Research papers as negotiations

At first glance, the writing of a research paper might seem nothing like a negotiation. Negotiations necessarily involve conflict, and the collaborative production of a research paper involves nothing but cooperation—right? But a closer look at the paper construction process reveals many opportunities or even necessities for negotiation within a research team. Anticipating these situations and planning a prospective response can make scholarly life more negotiable.

Consider the following five negotiations that commonly arise during the production of a research paper:

  1. Where to take a paper: The members of research teams often have very different views on a paper’s strategic direction. Are we trying to challenge the identification literature, the identity literature, or image literature? In the presence of such debates, I find the negotiation research on creative solutions particularly useful, in that it says that new ideas can often satisfy everyone at the same time. Does this paper actually present a previously unrecognized opportunity to clarify and integrate the three literature?
  2. Where to send a paper: Scholarly teams often disagree on the journal that should have the benefit of receiving their work. Some authors may advocate for a stretch journal—one that would be unbelievable if it worked, but probably it won’t. Others may advocate for a safe journal—a more realistic outlet that is also less likely to impress. In these instances, the negotiation literature’s focus on trust becomes particularly important, in that team members often have to trust in the judgment of colleagues who have published in places they haven’t. Could this paper ever get into that amazing journal where I’ve never had a prayer of publishing? Your five articles at that journal make you better qualified to say. If so, our debate is effectively resolved.
  3. What to expect from a coauthor: Authors often disagree on what it means to be a coauthor, and particularly the responsibilities implicit in various locations within the scholarly pecking order (e.g., first or last author). Sometimes this results from the authors’ differing disciplines. The last position in a long list of authors is tremendously coveted in medicine, for example, whereas the same position is best avoided in management. In other instances, these differing expectations come from differing experiences, in which team members have previously worked with assiduous or indolent colleagues. In these cases, I find the negotiation research on open information sharing especially important, in that openly surfacing expectations rather than implicitly assuming them heads off many an unpleasant encounter down the road.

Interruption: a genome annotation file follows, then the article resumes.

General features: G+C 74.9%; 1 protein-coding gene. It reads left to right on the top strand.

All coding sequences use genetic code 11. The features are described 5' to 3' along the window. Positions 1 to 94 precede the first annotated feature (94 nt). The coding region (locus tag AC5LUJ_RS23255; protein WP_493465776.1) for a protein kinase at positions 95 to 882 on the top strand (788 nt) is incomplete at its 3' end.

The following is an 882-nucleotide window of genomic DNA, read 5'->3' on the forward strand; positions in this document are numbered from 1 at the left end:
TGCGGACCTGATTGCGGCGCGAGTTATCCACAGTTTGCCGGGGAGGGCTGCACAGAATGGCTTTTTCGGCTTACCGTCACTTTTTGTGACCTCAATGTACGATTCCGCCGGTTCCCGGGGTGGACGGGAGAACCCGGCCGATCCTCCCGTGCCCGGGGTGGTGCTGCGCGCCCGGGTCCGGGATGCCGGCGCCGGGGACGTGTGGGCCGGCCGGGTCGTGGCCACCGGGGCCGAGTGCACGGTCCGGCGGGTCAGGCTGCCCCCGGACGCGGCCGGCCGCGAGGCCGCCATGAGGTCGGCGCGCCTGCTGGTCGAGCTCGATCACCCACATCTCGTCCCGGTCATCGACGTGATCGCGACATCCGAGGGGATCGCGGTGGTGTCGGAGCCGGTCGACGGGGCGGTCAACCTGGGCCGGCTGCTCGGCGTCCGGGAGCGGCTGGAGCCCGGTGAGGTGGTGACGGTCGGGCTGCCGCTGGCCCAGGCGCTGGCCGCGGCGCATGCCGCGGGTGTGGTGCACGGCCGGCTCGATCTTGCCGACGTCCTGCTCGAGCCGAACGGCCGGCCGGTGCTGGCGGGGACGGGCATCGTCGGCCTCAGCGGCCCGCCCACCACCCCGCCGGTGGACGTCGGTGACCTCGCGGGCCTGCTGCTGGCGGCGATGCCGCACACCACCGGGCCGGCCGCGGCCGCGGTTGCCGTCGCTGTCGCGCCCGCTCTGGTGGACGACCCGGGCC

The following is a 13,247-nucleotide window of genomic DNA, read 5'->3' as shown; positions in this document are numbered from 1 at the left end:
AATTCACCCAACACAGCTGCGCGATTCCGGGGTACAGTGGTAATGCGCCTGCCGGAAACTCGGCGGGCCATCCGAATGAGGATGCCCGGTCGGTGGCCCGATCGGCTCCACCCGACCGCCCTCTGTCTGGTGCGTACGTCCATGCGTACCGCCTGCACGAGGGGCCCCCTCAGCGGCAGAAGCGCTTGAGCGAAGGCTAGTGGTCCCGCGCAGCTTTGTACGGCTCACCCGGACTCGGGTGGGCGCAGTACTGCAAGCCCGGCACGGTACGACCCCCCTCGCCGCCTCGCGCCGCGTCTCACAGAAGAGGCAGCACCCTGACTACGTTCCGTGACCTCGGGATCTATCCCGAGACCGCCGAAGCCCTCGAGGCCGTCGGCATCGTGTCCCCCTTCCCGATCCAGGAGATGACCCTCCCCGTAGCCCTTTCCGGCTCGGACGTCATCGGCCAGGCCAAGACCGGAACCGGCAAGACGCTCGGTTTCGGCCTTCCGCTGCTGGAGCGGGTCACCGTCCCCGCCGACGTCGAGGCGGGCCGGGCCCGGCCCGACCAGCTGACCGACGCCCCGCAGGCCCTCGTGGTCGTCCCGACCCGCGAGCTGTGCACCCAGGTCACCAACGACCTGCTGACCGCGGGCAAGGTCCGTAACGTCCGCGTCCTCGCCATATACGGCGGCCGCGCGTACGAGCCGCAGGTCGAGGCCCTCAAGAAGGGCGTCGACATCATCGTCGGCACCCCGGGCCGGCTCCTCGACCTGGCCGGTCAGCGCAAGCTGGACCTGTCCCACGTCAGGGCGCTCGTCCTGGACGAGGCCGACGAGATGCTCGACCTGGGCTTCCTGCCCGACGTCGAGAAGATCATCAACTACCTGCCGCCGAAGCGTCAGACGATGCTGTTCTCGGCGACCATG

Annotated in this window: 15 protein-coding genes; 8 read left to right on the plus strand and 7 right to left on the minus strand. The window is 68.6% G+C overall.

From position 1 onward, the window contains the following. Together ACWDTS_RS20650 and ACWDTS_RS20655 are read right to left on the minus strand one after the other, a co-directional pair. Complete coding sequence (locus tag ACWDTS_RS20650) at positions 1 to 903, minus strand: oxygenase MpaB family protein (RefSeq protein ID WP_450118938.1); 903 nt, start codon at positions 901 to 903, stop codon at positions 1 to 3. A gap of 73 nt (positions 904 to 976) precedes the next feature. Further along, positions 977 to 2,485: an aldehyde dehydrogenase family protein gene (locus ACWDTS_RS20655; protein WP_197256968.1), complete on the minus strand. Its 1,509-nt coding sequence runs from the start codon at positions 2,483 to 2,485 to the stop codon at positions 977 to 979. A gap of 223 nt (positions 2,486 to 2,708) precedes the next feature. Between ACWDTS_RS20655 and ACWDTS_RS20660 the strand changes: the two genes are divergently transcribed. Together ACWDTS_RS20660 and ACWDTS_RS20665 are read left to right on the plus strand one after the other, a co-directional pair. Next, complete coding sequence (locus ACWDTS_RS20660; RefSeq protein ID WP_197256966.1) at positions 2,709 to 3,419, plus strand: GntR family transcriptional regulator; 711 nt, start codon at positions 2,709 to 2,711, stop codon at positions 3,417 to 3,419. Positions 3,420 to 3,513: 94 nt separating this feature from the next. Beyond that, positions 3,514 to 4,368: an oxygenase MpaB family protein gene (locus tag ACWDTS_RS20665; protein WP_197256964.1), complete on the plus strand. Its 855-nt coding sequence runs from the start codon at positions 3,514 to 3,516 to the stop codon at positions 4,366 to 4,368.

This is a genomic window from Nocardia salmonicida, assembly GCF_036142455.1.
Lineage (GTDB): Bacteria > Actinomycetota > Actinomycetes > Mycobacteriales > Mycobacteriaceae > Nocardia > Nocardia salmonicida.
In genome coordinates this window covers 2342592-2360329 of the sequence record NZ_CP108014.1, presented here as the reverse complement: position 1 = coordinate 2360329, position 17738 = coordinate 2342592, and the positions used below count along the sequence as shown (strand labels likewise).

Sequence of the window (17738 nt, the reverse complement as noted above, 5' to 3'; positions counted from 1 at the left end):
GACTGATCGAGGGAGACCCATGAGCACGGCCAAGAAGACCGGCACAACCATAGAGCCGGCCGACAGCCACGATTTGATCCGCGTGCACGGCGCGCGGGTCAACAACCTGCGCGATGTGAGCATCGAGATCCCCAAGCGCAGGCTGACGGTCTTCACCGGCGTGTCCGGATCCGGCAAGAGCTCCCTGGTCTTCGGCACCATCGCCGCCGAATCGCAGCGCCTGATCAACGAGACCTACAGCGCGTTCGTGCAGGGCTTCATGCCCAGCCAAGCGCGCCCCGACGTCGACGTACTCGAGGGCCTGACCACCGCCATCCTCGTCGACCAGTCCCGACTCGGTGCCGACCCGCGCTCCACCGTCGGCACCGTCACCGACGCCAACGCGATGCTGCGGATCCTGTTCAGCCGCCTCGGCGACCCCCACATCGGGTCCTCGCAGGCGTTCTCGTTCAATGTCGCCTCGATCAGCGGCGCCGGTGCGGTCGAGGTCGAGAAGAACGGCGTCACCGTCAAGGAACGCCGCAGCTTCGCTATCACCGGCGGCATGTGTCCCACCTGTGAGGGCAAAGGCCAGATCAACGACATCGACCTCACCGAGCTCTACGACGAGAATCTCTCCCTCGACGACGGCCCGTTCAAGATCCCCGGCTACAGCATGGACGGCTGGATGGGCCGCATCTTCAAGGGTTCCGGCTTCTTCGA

4. How to respond to reviews: In many cases, the best possible outcome of a scholarly paper submission is not an acceptance (impossible), but a revise and resubmit—an offer to alter the article in some minor or major ways and send it back. The problem arises when team members have very different reactions to a major request. Should we bend to the will of the reviewer asking us to rewrite the paper, or stick to our guns and try to convince the editor, if not the reviewer, of our original wisdom? (For some tips on how to negotiate with reviewers themselves, see here). In these cases, I find one word particularly useful: “why?” Why does your co-author feel so strongly about resisting the request to rewrite? Do they think it would derail the paper, require too much time, conflict with a favored theory or viewpoint? There are many reasons to prefer a particular response; figuring out which one it is can generate some new possibilities. If the problem is a coauthor’s time, for example, perhaps you’d be willing to take a crack at the rewrite?
  5. When to give up on a paper: Despite their best efforts, many papers find a home at none of the favored journals. Is it time to cut our losses or persist and shoot lower? The well-intentioned members of a scholarly team can disagree, perhaps because of their career stage (e.g., close to versus far from tenure review). In these instances, I find the negotiation principle of post-settlement settlements (PSS’s) particularly useful. PSS’s are attempts to improve a deal already reached, with each party having the ability to revert to the original deal if they wish. In this case, the initial list of authors represents the original deal; if one author wants to persist while the others prefer to cut their losses, could the persistent author assume more responsibility along with a higher position in authorship order?

In short, writing scholarly papers is a mostly cooperative endeavor, with smart and well-intentioned people all working to attain the same scientific goal. But the publishing process is complex and precarious, presenting many situations in which differences of opinion can easily crop up. By thinking about these situations as negotiations and applying some of the most well-known negotiation principles, perhaps we can all make the scientific endeavor a little more negotiable.